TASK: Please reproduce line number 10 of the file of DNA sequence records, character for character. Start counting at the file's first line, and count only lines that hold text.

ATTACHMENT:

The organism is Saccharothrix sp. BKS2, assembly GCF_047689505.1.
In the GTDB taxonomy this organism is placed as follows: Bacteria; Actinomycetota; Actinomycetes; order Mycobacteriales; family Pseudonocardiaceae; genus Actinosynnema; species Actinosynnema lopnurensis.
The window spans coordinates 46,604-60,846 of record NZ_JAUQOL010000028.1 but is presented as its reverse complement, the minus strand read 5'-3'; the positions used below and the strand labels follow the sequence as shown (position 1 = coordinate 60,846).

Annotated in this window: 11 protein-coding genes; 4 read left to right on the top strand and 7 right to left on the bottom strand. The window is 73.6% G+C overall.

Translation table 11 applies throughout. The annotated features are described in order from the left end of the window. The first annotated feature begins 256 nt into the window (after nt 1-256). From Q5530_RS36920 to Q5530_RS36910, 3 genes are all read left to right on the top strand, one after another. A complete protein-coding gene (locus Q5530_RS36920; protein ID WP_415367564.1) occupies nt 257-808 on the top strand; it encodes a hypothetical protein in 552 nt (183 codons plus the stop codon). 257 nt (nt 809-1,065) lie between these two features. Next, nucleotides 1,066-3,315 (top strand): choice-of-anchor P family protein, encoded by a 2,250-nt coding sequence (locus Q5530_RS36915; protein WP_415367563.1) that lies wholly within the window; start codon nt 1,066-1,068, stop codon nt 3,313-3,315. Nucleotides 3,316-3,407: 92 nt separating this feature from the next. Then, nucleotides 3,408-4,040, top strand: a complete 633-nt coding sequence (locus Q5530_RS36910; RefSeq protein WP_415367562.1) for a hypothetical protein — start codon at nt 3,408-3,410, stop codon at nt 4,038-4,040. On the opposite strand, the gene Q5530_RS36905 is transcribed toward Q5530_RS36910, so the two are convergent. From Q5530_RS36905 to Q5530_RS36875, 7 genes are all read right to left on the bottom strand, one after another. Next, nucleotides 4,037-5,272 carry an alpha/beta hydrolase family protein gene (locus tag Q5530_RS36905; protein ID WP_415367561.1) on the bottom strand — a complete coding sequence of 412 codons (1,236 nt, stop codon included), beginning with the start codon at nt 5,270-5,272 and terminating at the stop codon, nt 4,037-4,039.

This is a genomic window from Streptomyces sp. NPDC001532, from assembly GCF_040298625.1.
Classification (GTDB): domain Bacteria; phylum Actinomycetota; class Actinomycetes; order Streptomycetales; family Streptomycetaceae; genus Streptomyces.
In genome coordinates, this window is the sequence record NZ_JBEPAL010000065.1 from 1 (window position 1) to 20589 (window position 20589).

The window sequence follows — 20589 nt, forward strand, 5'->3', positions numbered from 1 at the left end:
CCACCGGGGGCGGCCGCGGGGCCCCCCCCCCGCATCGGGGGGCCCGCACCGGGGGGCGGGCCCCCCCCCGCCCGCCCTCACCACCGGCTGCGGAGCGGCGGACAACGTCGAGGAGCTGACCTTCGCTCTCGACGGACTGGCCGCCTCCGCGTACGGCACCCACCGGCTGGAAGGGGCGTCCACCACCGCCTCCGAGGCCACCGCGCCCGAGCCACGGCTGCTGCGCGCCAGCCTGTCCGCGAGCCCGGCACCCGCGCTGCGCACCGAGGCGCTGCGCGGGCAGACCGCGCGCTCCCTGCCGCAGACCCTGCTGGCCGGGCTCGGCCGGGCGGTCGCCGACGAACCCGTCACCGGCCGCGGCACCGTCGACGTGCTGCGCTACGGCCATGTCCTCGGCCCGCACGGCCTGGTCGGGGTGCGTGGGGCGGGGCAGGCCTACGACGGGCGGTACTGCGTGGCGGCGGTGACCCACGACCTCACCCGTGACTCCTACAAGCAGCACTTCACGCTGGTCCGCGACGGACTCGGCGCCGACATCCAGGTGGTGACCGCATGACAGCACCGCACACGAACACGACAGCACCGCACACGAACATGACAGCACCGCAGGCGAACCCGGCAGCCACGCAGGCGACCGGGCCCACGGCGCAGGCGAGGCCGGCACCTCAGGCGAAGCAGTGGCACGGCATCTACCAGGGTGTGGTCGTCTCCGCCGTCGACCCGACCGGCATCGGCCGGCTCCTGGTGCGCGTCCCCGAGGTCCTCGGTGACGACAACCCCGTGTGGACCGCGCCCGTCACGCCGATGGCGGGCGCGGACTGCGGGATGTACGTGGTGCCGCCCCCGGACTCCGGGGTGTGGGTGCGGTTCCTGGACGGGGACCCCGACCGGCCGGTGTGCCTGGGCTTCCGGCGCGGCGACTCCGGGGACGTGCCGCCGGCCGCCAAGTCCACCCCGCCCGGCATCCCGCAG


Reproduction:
CCACCGGGGGCGGCCGCGGGGCCCCCCCCCCGCATCGGGGGGCCCGCACCGGGGGGCGGGCCCCCCCCCGCCCGCCCTCACCACCGGCTGCGGAGCGGCGGACAACGTCGAGGAGCTGACCTTCGCTCTCGACGGACTGGCCGCCTCCGCGTACGGCACCCACCGGCTGGAAGGGGCGTCCACCACCGCCTCCGAGGCCACCGCGCCCGAGCCACGGCTGCTGCGCGCCAGCCTGTCCGCGAGCCCGGCACCCGCGCTGCGCACCGAGGCGCTGCGCGGGCAGACCGCGCGCTCCCTGCCGCAGACCCTGCTGGCCGGGCTCGGCCGGGCGGTCGCCGACGAACCCGTCACCGGCCGCGGCACCGTCGACGTGCTGCGCTACGGCCATGTCCTCGGCCCGCACGGCCTGGTCGGGGTGCGTGGGGCGGGGCAGGCCTACGACGGGCGGTACTGCGTGGCGGCGGTGACCCACGACCTCACCCGTGACTCCTACAAGCAGCACTTCACGCTGGTCCGCGACGGACTCGGCGCCGACATCCAGGTGGTGACCGCATGACAGCACCGCACACGAACACGACAGCACCGCACACGAACATGACAGCACCGCAGGCGAACCCGGCAGCCACGCAGGCGACCGGGCCCACGGCGCAGGCGAGGCCGGCACCTCAGGCGAAGCAGTGGCACGGCATCTACCAGGGTGTGGTCGTCTCCGCCGTCGACCCGACCGGCATCGGCCGGCTCCTGGTGCGCGTCCCCGAGGTCCTCGGTGACGACAACCCCGTGTGGACCGCGCCCGTCACGCCGATGGCGGGCGCGGACTGCGGGATGTACGTGGTGCCGCCCCCGGACTCCGGGGTGTGGGTGCGGTTCCTGGACGGGGACCCCGACCGGCCGGTGTGCCTGGGCTTCCGGCGCGGCGACTCCGGGGACGTGCCGCCGGCCGCCAAGTCCACCCCGCCCGGCATCCCGCAG